Apple doesn’t have to change its Apple Store rules (for now)

And so it continues: Apple wants Epic Games to pay US$73.4 million in legal fees after Apple won the antitrust case brought against it by the games maker.

Apple doesn’t have to change its App Store rules to allow developers to embed links to their websites inside iPhone apps to take credit cards directly, an appeals court in San Francisco has decided. 

According to CNBC, the stay means that the App Store can continue to prohibit developers from adding external links tother payment methods. That change had been ordered by Yvonne Gonzales Rogers, a federal judge in Oakland, earlier this year in the Apple vs. Epic Games battle and was scheduled to come into effect on Thursday.

“Apple has demonstrated, at minimum, that its appeal raises serious questions on the merits of the district court’s determination that Epic Games, Inc. failed to show Apple’s conduct violated any antitrust laws but did show that the same conduct violated California’s Unfair Competition Law,” the court ruled in an order reviewed by CNBC. Wednesday’s stay temporarily protects Apple’s control over its App Store and the fees it generates.

This is all part of an ongoing global legal battle between Apple and Epic. On Aug. 13,2020, Epic Games announced that it had introduced a new direct payment option in the Fortnite app for iPhone and iPad, allowing players to purchase 1000 V-Bucks for US$7.99 rather than $9.99 through Apple’s in-app purchase mechanism. Shortly thereafter, Apple removed the gamer from the App Store for violating store polices and followed up by shutting down the company’s developer account.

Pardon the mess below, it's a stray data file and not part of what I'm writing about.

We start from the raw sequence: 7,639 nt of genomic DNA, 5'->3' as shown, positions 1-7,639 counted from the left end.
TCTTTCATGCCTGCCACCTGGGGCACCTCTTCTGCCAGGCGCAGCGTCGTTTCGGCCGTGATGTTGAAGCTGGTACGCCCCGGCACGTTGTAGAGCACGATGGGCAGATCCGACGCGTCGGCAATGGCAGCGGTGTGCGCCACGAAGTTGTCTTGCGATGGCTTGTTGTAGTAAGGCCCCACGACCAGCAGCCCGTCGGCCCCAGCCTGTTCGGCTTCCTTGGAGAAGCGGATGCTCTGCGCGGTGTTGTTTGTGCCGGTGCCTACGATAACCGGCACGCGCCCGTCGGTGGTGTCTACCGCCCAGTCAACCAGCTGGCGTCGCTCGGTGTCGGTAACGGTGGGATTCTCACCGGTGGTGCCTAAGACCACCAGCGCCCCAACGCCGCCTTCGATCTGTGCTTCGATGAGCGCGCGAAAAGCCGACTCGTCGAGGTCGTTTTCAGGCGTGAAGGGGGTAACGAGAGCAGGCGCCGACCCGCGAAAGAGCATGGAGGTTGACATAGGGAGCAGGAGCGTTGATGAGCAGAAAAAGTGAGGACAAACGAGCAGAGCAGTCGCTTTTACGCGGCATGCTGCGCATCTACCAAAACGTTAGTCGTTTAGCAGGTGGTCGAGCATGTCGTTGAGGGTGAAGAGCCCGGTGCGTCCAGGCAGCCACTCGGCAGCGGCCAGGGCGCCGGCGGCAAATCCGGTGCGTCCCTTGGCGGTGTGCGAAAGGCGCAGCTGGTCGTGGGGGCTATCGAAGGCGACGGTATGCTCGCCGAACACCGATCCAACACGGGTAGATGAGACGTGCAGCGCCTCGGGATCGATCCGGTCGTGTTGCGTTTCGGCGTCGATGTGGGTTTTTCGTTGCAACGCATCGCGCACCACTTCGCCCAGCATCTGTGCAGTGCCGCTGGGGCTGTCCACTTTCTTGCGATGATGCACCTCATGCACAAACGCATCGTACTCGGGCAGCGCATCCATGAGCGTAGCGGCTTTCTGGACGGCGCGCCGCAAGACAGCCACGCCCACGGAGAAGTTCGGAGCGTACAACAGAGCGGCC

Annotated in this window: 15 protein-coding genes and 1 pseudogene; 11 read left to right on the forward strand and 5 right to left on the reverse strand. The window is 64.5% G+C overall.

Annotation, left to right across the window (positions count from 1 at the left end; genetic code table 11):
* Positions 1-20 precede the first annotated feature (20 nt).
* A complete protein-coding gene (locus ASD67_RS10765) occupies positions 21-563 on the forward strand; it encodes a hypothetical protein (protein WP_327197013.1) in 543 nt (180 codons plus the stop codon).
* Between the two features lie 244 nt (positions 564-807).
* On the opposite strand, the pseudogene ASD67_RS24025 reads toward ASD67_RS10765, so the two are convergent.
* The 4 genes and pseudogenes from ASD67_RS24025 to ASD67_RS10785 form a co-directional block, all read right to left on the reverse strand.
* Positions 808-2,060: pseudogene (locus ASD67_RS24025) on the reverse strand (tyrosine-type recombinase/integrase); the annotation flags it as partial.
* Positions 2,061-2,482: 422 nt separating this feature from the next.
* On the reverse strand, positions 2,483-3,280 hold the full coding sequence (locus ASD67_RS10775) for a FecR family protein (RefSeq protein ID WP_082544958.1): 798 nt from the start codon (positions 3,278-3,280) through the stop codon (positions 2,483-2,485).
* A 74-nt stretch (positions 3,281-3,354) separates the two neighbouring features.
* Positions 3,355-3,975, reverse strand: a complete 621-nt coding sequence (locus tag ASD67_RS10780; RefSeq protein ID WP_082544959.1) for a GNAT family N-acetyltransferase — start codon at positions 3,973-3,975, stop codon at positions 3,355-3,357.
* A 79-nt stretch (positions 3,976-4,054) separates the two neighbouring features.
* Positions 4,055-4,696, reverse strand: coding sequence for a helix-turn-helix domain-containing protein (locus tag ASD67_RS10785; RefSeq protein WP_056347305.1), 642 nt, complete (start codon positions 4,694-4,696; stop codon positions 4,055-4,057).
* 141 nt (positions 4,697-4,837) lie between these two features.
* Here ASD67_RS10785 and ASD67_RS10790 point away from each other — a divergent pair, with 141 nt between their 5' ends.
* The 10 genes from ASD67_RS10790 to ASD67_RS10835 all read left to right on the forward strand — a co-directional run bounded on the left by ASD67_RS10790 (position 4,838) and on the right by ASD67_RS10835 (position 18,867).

Epic immediately filed a lawsuit against Apple in the U.S. District Court for the Northern District of California.In September 2020 Apple filed a countersuit to stop the game maker from using its own payment system for Fortnite. Apple also accused Epic of theft and sought extra monetary damages beyond breach of contract.

Dennis Sellers
the authorDennis Sellers
Dennis Sellers is the editor/publisher of Apple World Today. He’s been an “Apple journalist” since 1995 (starting with the first big Apple news site, MacCentral). He loves to read, run, play sports, and watch movies.